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U.S. stocks retreated fractionally on Monday, erasing just a slice of last week’s ECB-fueled surge and giving the Dow its longest Monday losing streak since the Nixon Administration.
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The Dow Jones Industrial Average fell 2.65 points, or 0.02%, to 13073.01, the S&P 500 lost 0.67 point, or 0.05%, to 1385.30, the Nasdaq Composite declined 12.25 points, or 0.41%, to 2945.84 and the FOX 50 gained 0.20 points, or 0.02%, to 1039.21.
Monday’s lackluster trading action lacked major catalysts, with few noteworthy economic or earnings reports released and a decrease in chatter out of the tumultuous eurozone that has loomed above Wall Street for much of the past six months.
The result was a market that drifted in and out of negative territory more than 50 times, ultimately leaving the blue chips in the red for the ninth-straight Monday -- the longest such streak since they tumbled 11 consecutive Mondays in 1973, according to Dow Jones Newswires.
“The big move Thursday and Friday is meeting a little bit of skepticism today,” said Michael James, managing director of equity trading at Wedbush Securities. “Traders are somewhat cautious about commentary versus actions coming from Europe. It sounds good but the proof is in the details.”
The cautious trading comes as Wall Street embarks on what could be a very significant week as central bankers in the U.S., eurozone and U.K. are all scheduled to meet and could unleash new measures aimed at easing lingering economic strains.
Last week the S&P 500 leaped to its highest level since May 3 and the Dow surged over 250 points and recaptured the 13000 threshold after European Central Bank President Mario Draghi promised to do whatever it takes to preserve the euro. Reports followed suggesting the ECB could take more aggressive steps, including direct bond purchases.
While European markets rallied to four-month highs on Monday, the euro dipped about 0.51% against the dollar to $1.2257.
“It seems you can only declare your intention to save the euro so many times before the excitement wears off; markets are now awaiting firm action to back up the impressive words,” Chris Beauchamp, market analyst at IG Index, wrote in a note.
The eurozone crisis was front and center on Monday as Treasury Secretary Tim Geithner huddled with Draghi as well as with his German counterpart, Wolfgang Schauble.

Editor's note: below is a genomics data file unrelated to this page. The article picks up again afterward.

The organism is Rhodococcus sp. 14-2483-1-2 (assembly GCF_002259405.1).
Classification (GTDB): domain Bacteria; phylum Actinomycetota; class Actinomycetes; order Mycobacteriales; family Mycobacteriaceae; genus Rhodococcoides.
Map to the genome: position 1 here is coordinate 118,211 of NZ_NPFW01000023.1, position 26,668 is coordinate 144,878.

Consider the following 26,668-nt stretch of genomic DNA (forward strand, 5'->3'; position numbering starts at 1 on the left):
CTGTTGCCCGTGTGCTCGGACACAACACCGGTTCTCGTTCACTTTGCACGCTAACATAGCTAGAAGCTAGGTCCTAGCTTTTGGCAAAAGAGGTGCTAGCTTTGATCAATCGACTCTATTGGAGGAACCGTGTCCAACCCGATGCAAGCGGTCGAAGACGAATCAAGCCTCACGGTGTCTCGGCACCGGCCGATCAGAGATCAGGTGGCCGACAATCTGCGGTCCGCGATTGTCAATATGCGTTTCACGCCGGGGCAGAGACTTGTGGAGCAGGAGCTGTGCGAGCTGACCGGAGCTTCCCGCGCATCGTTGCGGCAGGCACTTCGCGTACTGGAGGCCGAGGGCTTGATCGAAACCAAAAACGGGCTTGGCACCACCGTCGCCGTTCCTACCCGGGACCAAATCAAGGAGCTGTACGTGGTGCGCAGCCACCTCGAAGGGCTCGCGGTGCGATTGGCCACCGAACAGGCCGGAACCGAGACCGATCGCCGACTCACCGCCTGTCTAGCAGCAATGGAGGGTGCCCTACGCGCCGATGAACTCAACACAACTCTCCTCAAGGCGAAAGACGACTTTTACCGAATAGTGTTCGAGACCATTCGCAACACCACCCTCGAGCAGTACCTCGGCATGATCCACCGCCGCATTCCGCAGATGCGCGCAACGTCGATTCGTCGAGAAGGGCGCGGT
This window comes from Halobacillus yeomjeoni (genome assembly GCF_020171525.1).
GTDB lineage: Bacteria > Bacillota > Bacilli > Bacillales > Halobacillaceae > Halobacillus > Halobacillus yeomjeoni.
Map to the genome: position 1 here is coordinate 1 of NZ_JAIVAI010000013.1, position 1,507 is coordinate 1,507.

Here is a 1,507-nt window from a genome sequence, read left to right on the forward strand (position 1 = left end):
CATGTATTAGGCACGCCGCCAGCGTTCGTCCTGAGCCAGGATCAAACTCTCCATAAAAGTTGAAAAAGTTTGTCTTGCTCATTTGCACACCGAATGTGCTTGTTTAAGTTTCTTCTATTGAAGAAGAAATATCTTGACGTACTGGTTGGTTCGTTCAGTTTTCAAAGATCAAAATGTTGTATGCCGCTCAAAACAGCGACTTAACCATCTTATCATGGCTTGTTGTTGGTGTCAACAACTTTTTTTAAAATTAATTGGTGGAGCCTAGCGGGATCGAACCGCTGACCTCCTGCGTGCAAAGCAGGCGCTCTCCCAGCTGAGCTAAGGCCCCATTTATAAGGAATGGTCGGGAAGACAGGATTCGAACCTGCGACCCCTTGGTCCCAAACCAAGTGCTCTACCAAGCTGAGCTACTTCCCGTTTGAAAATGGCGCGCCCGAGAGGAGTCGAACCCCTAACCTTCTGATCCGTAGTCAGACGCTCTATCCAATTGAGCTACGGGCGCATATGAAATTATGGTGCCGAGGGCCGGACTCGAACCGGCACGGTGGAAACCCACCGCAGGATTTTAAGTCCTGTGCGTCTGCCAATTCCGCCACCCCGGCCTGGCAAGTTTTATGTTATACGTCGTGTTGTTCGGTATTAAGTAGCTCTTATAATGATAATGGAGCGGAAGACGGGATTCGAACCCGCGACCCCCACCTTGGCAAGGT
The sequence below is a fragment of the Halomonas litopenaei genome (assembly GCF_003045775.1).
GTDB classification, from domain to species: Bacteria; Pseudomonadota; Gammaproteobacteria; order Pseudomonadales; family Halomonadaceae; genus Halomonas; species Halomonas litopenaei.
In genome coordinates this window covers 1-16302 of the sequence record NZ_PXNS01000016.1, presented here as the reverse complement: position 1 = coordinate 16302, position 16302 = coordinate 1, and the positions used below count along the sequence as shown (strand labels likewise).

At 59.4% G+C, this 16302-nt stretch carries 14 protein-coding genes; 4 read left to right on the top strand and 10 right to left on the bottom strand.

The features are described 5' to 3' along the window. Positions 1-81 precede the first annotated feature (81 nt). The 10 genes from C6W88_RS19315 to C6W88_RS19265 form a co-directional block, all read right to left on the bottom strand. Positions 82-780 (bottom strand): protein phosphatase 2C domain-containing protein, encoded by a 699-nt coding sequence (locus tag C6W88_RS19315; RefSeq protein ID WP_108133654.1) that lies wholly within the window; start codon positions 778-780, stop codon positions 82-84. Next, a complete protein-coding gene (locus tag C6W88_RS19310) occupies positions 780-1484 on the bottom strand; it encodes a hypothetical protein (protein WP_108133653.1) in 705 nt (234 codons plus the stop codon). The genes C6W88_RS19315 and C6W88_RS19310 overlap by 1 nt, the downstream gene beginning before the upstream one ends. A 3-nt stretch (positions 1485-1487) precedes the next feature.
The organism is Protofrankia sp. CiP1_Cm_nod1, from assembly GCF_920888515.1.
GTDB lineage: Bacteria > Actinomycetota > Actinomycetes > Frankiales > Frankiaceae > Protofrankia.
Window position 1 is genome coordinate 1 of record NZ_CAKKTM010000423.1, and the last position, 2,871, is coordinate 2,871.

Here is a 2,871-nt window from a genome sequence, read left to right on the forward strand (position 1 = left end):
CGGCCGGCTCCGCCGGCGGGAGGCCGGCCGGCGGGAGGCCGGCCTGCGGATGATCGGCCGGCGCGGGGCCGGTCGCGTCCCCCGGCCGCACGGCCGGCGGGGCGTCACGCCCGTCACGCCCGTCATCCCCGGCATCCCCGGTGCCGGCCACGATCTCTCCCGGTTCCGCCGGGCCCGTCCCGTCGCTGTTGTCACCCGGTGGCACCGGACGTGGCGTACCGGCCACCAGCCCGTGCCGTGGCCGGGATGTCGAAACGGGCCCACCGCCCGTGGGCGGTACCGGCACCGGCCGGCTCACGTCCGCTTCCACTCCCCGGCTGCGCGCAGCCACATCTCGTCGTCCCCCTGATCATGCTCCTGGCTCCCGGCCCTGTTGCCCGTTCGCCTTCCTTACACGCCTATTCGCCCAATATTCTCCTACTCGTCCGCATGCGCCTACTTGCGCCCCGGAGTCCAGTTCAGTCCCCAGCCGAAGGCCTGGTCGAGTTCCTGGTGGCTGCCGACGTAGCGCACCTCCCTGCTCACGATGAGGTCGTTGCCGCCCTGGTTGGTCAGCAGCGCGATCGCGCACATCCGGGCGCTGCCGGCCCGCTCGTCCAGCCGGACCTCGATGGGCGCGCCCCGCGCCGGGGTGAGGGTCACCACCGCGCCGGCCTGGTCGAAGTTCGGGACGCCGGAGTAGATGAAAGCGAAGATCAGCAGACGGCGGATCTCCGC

The two finance ministers issued a joint statement that said little new, highlighting the "need for policymakers to adopt and implement all reform steps required to deal with the financial crisis and crisis of confidence.
Most of the Dow's 30 stocks landed in the red, led by J.P. Morgan Chase (NYSE:JPM) and Hewlett-Packard (NYSE:HPQ). The index's biggest percentage winners were tech giant Cisco Systems (NASDAQ:CSCO) and Coca-Cola (NYSE:KO), which announced plans to consolidate its operating structure.
All eyes will be on the Federal Reserve later this week as the odds the central bank will unleash a third round of quantitative easing to aid the economy continue to rise. The Fed’s decision is scheduled to be handed down on Wednesday.
And then on Thursday the ECB is scheduled to announce its policy decision, with the bar significantly raised by Draghi's comments last week.
Wall Street hasn’t received much of a boost from earnings season, which is a little more than half over and has produced a number of big-name disappointments like Apple (NASDAQ:AAPL) and Facebook (NASDAQ:FB).
Just 40% of S&P 500 companies have beaten revenue estimates, the lowest level in at least a decade, according to S&P Capital IQ. Companies have also been pessimistic about the outlook, providing the most negative guidance since 2001, Thomson Reuters says.
In commodities, crude oil fell 35 cents a barrel, or 0.39%, to $89.78. Gold rose for the fourth consecutive day, gaining $1.70 a troy ounce, or 0.11%, to $1,619.70.
Chicago Bridge & Iron (NYSE:CBI) unveiled a deal to acquire engineering and construction giant Shaw Group (NASDAQ:SHAW) for $3.04 billion in cash and stock. The $46-a-share deal represents a lofty 72% premium on Shaw's closing price on Friday.
HSBC (NYSE:HBC) suffered a 9% dip in first-half profits after setting aside $2 billion to resolve a series of scandals, including $700 million tied to an anti-money laundering scandal in the U.S.
Coca-Cola (NYSE:KO) spelled out plans to revamp its operating structure by slimming down to three major business segments: Coca-Cola International, Coca-Cola Americas and Bottling Investments Group. The move is aimed at streamlining reporting lines and intensifying focus on key markets.
CIT Group (NYSE:CIT) widened its second-quarter loss to 35 cents a share, surpassing consensus calls for a wider loss of 41 cents a share. The commercial lender, which emerged from bankruptcy in 2009, was hit by higher expenses
London’s FTSE 100 rallied 1.18% to 5693.63, Germany’s DAX jumped 1.27% to 6774.06 and France’s CAC 40 leaped 1.24% to 3320.71 -- its highest level since April 3.
In Asia, Japan’s Nikkei 225 advanced 0.80% to 8635.44 and Hong Kong’s Hang Seng soared 1.61% to 19585.40.